Reading the Tea Leaves on John Roberts
Given the ongoing legal struggles to preserve digital freedom, it is difficult to underestimate the importance of carefully vetting President Bush's Supreme Court nominee, Judge John G. Roberts. If confirmed, Judge Roberts will have extraordinary power to shape the future of digital rights, for good or ill. Unfortunately, Judge Roberts' brief judicial record offers little guidance as to how he would rule on key digital rights issues as a Supreme Court Justice. Nevertheless, we think a few items in the record are worth noting.
Privacy and Free Speech - Verdict: The Jury Is Still Out
Judge Roberts was a member of the DC Circuit Court of Appeal panel that heard the appeal in RIAA v. Verizon. In this case, the Recording Industry Association of America (RIAA) used a controversial subpoena provision in the 1998 Digital Millennium Copyright Act (DMCA) to demand that Verizon Internet Services reveal the identity of a Verizon subscriber who allegedly used KaZaA peer-to-peer software to share music online. Verizon refused to divulge the subscriber's identity and the dispute made its way to the DC Circuit. EFF filed a friend-of-the-court brief supporting Verizon. During oral arguments, Judge Roberts questioned both sides closely, appearing unfazed by the technological issues involved.
Interestingly, as Wired noted at the time, Roberts compared music file-sharing to leaving open the door to one's personal library: "Somebody could come in and copy one of my books but that doesn't make me liable for copyright infringement." A good sign.
Verizon won, but the Court sidestepped crucial speech and privacy questions, basing its decision on a narrow statutory interpretation. So while we're happy with the outcome, the decision doesn't tell us much about Judge Roberts' ideological positions.
Copyright and the Public Domain - Verdict: We Lose
Roberts' judicial record on copyright is more disturbing. Just a few months before his nomination, Roberts helped decide Luck's Music Library, Inc. v. Gonzales [PDF]. In that case, sellers of public-domain materials challenged the constitutionality of a Uruguay Round provision that removed some foreign works from the public domain. The DC Court of Appeals ruled against the sellers and the opinion, written by Judge Stephen Williams, would chill the heart of any copyfighter: "Plaintiffs are correct that the Clause 'contains both a grant of power and certain limitations upon the exercise of that power.' ... But they are wrong that the Clause creates any categorical ban on Congress's removing works from the public domain."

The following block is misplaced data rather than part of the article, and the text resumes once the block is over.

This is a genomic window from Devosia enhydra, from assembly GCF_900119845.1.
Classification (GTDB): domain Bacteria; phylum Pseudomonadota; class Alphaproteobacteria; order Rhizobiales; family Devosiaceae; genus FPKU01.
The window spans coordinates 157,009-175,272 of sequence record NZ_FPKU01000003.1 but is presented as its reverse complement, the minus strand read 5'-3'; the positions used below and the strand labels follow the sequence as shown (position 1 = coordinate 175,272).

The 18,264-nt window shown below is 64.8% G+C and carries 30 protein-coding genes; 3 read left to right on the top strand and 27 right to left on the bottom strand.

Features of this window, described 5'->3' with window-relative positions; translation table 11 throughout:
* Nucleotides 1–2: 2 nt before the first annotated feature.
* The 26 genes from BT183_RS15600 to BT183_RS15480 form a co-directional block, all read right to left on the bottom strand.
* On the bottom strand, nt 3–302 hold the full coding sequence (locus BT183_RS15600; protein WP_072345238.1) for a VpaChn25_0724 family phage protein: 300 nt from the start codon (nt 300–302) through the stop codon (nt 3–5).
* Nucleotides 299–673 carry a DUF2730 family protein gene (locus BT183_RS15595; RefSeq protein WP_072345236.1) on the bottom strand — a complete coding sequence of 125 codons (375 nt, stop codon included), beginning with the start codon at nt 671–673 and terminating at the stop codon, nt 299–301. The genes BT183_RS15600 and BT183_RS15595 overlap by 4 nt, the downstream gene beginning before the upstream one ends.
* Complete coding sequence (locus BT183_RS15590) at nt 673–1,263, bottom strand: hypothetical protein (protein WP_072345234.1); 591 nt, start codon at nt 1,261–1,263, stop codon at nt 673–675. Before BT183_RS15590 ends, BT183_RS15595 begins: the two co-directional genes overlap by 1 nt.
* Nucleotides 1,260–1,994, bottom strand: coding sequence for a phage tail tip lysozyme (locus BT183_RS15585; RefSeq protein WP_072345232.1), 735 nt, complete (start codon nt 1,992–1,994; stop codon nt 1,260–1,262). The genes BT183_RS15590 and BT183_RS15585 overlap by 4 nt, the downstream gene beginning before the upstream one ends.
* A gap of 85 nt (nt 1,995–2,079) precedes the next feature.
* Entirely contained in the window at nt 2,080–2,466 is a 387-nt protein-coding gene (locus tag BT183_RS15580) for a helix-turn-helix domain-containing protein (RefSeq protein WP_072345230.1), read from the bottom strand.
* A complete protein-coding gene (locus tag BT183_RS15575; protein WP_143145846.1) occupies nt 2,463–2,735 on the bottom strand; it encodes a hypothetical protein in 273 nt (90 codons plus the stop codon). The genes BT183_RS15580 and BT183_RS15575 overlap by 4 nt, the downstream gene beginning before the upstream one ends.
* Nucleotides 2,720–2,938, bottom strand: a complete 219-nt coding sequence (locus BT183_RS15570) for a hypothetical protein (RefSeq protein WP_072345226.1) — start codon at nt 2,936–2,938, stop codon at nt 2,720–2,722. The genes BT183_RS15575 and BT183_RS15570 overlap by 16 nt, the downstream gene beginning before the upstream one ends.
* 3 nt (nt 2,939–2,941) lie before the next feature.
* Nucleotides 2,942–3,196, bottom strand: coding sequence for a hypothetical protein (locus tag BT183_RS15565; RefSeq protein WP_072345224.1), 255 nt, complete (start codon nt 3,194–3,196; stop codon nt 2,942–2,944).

Government Regulation of Technology - Verdict: The Jury Is Still Out
In Consumer Electronics Association v. Federal Communications Commission [PDF], the DC Circuit upheld a FCC Order requiring all new televisions with 13-inch (or larger) displays contain a tuner capable of receiving and decoding digital television signals. As others have noted, this opinion, among others, may signal a worrisome tendency to defer to the FCC. While such deference may be appropriate in some contexts, we hope that a Justice Roberts would give careful scrutiny to FCC efforts to regulate new technologies.
We Need Another Cup of Tea
To sum up our findings: the record is both sparse and mixed. It's a good sign that Judge Roberts is not afraid to grapple with new technologies and the legal problems they raise. At the same time, he made a really bad call on a crucial public domain issue.
We'd like to be able to say more, but with only two years as a judge, Roberts doesn't have enough of a record for us to predict whether he will be a help or a hindrance to digital freedom fighters. Keep your fingers crossed.
(For more tea-leaf reading, see William Patry's Judge Roberts and Copyright.)